Charles H. Keith, Ph.D

Professor of Biology and Chair, Department of Natural Science
103 Science and Technology Building
Bluffton, SC  29909
Hilton Head Gateway Campus
218 Center for Fine Arts
Beaufort, SC  29902
Historic Beaufort Campus

Charles H. Keith, Ph.D., is a Professor of Biology and Chair of the Department of Natural Science at the University of South Carolina Beaufort. He joined the faculty in 2007 after devoting 23 years to the University of Georgia in Athens. While there, he collaborated with a renowned developmental neurobiologist and an equally renowned mathematician on the imaging of actual physiological neural activity in living fish. The scholars have continued their collaboration, focusing now on imaging neural activity in zebra fish that have been exposed to chemicals that cause epileptic-like seizures.
Keith earned a B.S. degree in biochemistry at Princeton University in 1973, then received a Ph.D. in biophysics and theoretical biology at the University of Chicago in 1979.
From 1982 to 1984, he served as an assistant research scientist at the NYU Medical Center in Manhattan. NYU Medical Center is widely regarded as a premier center of excellence in medical care, biomedical research and medical education.
In 1984, he joined the faculty at the University of Georgia as an Associate Professor and dedicated the next 27 years of his academic career to scholarship and teaching. Concurrently, from 1992 to 1994, Dr. Keith was a visiting scientist with the National Science Foundation. From 2005 to 2007, he served as a co-director of the Microcopy Center at UGA before assuming his present position at USCB in August of 2007.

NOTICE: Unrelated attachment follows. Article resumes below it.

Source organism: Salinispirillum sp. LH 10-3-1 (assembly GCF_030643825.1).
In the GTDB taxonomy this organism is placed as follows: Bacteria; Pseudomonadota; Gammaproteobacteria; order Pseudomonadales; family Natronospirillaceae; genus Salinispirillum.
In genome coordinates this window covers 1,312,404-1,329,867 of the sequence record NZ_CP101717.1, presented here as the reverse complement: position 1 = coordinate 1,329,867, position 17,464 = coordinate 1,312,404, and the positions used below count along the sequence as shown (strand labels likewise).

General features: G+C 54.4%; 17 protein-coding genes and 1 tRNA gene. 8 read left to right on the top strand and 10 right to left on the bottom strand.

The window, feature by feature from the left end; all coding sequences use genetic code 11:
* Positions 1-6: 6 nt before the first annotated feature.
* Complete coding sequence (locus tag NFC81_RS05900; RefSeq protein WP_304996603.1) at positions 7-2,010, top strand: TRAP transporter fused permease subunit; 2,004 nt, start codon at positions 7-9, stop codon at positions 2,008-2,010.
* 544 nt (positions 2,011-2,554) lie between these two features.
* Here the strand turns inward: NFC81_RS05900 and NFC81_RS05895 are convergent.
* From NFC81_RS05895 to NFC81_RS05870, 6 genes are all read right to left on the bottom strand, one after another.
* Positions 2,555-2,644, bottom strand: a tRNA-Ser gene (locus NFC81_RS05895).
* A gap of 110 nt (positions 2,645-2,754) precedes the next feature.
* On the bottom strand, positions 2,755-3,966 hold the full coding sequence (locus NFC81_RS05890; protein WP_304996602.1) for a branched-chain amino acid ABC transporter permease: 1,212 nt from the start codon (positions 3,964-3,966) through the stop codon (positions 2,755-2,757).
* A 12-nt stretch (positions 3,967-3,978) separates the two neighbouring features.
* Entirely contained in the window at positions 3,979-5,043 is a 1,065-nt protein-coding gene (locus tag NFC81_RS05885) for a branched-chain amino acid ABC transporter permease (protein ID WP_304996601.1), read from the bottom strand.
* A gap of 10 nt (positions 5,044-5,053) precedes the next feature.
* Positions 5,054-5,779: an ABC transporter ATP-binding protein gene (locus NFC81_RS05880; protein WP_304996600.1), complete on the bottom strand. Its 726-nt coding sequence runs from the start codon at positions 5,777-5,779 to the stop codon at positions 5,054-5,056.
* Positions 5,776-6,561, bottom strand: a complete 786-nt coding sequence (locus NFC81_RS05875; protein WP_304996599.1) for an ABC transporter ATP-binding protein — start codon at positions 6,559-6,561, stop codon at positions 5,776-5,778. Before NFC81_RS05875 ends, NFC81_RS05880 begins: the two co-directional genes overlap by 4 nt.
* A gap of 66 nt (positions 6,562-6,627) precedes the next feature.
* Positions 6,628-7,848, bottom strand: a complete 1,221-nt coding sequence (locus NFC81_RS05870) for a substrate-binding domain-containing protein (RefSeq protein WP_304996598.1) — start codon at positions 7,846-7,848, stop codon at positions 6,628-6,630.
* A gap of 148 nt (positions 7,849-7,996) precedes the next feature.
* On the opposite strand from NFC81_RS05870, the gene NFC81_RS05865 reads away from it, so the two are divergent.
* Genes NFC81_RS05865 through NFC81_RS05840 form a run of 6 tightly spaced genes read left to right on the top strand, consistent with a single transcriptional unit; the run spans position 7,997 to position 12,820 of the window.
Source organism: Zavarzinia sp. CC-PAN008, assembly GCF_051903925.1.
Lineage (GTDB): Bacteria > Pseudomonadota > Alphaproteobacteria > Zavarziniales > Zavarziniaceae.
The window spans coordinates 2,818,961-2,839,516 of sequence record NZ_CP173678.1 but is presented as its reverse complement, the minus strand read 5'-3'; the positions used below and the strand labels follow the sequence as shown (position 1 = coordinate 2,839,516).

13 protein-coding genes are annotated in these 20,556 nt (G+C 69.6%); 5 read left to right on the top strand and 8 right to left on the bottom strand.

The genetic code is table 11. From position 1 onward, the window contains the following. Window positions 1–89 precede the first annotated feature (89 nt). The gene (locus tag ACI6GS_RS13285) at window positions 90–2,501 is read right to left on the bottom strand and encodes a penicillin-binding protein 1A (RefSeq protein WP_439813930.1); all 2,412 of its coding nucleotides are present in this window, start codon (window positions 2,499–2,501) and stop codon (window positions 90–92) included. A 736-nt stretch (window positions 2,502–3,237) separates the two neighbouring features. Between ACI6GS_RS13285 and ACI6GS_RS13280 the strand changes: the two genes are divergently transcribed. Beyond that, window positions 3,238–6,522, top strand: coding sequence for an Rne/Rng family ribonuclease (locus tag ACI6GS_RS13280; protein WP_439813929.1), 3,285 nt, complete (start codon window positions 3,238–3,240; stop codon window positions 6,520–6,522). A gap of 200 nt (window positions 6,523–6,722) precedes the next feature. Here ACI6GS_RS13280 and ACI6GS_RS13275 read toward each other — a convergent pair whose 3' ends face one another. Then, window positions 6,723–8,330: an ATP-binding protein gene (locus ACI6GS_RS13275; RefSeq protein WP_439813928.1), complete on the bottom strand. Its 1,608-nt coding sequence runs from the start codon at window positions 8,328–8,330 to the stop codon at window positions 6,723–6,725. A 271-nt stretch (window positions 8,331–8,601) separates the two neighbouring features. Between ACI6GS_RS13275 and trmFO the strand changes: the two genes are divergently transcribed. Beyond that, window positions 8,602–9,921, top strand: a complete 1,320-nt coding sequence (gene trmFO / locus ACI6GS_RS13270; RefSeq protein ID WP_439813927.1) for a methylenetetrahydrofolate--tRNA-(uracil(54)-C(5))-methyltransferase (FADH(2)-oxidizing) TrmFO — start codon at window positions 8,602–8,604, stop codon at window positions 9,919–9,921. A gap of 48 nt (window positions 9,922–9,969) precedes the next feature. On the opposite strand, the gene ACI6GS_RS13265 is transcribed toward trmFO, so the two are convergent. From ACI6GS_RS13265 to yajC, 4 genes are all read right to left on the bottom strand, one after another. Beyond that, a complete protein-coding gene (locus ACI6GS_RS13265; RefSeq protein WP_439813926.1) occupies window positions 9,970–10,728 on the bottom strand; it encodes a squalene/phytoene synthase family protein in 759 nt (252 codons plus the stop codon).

Dr. Keith is collaborating with Dr. James D. Lauderdale, an associate professor in the Department of Cellular Biology at the University of Georgia, on the initial study as well as a second research project on the imaging of epileptogenic activity in both adult and larval zebra fish. In addition, Dr. Keith will be collaborating with Dr. Lauderdale and Dr. Eric Montie, assistant professor of biology at USCB, to investigate imaging neural activity in fish hearing. The multidisciplinary project, to be pursued in earnest over the summer of 2013, complements Dr. Montie’s studies on the role of hearing and sound production in fish in the natural environment.
In brief, Dr. Keith is developing methods to look at both natural and induced neural signaling in fish. The techniques his team employs involve the use of microscopy to investigate natural signaling at the level of individual neural cells. Scientists hope to answer such questions as which fish initiates signaling and how does signaling affect the target? This focus of research is a priority of the National Institute of Biomedical Imaging and Bioengineering, a distinct institute within the National Institutes of Health.
Dr. Keith is widely published in peer-reviewed publications.
He teaches General Physiology, Biochemistry and associated labs, as well as non-majors science courses.  

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